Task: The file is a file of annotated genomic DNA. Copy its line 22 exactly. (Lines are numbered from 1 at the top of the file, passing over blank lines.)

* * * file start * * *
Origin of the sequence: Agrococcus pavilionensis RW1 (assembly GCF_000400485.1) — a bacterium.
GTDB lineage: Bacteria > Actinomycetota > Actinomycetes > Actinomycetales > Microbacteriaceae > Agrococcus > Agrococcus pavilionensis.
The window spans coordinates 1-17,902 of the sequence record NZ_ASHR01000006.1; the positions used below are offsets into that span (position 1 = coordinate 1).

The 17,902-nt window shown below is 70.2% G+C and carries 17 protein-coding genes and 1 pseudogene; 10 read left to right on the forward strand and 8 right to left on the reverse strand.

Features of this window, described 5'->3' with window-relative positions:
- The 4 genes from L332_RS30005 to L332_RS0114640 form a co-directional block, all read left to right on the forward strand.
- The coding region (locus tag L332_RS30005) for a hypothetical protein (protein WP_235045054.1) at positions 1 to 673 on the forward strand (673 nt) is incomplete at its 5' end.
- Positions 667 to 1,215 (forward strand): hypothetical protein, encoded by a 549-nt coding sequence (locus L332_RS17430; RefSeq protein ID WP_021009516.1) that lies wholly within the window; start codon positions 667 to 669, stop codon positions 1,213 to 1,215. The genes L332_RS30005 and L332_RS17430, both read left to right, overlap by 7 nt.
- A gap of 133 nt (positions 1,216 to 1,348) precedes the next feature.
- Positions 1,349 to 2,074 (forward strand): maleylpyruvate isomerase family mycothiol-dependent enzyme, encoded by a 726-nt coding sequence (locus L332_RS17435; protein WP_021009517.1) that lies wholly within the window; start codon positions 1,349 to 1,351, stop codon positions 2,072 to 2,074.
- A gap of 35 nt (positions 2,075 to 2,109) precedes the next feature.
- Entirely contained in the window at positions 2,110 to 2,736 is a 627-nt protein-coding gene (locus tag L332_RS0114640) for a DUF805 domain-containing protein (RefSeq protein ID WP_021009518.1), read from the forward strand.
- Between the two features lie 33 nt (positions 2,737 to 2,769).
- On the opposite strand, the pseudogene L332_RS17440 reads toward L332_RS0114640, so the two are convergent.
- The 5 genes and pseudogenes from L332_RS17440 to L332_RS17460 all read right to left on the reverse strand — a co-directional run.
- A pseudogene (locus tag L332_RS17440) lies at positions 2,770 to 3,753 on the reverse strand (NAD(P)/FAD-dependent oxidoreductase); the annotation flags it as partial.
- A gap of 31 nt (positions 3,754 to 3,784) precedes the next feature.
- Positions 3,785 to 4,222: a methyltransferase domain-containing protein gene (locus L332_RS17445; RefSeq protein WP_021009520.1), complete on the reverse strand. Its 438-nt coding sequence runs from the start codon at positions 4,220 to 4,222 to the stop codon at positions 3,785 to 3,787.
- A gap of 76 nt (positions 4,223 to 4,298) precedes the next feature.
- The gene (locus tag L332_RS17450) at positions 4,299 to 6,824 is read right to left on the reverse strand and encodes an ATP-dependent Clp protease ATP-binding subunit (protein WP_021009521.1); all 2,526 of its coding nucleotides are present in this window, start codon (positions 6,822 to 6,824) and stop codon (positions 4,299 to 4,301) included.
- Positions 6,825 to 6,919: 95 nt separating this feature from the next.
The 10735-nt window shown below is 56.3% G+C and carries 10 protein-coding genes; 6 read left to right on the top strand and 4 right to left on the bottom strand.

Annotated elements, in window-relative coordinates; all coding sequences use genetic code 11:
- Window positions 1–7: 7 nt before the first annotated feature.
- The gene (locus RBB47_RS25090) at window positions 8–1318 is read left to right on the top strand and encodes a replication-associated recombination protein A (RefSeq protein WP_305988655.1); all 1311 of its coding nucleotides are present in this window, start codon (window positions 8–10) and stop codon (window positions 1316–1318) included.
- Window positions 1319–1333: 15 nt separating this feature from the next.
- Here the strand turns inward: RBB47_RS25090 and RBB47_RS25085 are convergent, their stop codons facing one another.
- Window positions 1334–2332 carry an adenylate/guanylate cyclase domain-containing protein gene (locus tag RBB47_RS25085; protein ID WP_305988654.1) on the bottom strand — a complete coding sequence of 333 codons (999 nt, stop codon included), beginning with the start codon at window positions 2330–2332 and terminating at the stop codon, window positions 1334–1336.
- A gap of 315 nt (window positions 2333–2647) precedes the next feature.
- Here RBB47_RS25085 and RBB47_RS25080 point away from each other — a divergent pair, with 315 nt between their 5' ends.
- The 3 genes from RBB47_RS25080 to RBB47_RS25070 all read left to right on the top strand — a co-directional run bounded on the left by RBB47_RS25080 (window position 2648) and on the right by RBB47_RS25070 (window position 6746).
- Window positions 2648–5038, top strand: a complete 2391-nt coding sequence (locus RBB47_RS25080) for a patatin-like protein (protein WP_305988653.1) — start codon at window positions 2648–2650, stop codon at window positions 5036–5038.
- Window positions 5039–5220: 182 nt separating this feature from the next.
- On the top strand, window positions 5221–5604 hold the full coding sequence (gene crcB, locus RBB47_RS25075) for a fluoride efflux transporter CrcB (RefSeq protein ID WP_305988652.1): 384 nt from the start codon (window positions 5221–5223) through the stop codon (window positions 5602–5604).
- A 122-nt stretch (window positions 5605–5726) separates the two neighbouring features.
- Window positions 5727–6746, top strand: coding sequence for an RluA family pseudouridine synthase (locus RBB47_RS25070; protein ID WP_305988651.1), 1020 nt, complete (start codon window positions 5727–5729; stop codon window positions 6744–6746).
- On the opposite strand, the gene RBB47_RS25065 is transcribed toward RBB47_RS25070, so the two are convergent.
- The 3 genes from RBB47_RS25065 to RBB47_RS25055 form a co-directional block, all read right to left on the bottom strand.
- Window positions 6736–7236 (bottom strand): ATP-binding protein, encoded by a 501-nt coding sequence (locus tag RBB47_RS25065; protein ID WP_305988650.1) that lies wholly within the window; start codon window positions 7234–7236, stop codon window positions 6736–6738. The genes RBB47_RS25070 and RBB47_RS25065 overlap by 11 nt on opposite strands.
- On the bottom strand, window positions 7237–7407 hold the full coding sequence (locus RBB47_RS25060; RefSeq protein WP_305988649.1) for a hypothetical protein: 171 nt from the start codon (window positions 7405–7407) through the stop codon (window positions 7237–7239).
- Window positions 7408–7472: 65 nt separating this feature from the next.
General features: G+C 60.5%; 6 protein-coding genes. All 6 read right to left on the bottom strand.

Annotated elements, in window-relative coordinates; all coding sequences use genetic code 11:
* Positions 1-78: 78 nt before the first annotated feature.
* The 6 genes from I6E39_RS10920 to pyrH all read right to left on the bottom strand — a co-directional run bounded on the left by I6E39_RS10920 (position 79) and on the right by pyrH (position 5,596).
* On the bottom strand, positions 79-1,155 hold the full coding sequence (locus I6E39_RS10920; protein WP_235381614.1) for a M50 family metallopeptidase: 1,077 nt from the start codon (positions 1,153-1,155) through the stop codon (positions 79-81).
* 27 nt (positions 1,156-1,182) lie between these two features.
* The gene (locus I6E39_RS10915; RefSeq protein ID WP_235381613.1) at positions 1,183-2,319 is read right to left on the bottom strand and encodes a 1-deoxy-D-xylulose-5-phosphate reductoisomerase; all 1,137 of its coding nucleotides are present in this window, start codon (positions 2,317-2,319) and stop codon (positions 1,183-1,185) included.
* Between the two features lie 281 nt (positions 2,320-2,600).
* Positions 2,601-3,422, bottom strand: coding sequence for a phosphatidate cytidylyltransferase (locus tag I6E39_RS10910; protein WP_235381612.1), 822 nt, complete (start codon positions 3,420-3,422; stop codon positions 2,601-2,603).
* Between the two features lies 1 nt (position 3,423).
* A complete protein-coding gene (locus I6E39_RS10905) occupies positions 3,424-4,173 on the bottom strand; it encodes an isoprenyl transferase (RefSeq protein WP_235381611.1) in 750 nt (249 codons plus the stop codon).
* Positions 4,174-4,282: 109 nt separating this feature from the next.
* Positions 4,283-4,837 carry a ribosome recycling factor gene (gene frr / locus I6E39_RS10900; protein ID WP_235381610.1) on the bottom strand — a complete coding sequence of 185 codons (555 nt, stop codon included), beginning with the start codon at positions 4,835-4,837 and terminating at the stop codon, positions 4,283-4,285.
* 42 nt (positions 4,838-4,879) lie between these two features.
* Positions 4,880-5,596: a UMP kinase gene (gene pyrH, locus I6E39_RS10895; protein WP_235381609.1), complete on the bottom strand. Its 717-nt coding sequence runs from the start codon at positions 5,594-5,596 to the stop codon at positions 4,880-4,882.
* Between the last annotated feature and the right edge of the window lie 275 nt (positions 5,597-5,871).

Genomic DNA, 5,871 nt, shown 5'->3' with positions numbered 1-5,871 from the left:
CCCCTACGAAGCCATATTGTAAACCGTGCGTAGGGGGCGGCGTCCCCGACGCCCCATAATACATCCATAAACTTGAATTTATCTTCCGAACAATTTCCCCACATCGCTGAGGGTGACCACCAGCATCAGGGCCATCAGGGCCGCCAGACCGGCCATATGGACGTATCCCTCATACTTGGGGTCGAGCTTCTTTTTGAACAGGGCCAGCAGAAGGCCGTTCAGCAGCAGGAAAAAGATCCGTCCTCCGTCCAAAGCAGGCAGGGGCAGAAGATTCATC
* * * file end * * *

The 10735-nt window shown below is 56.3% G+C and carries 10 protein-coding genes; 6 read left to right on the top strand and 4 right to left on the bottom strand.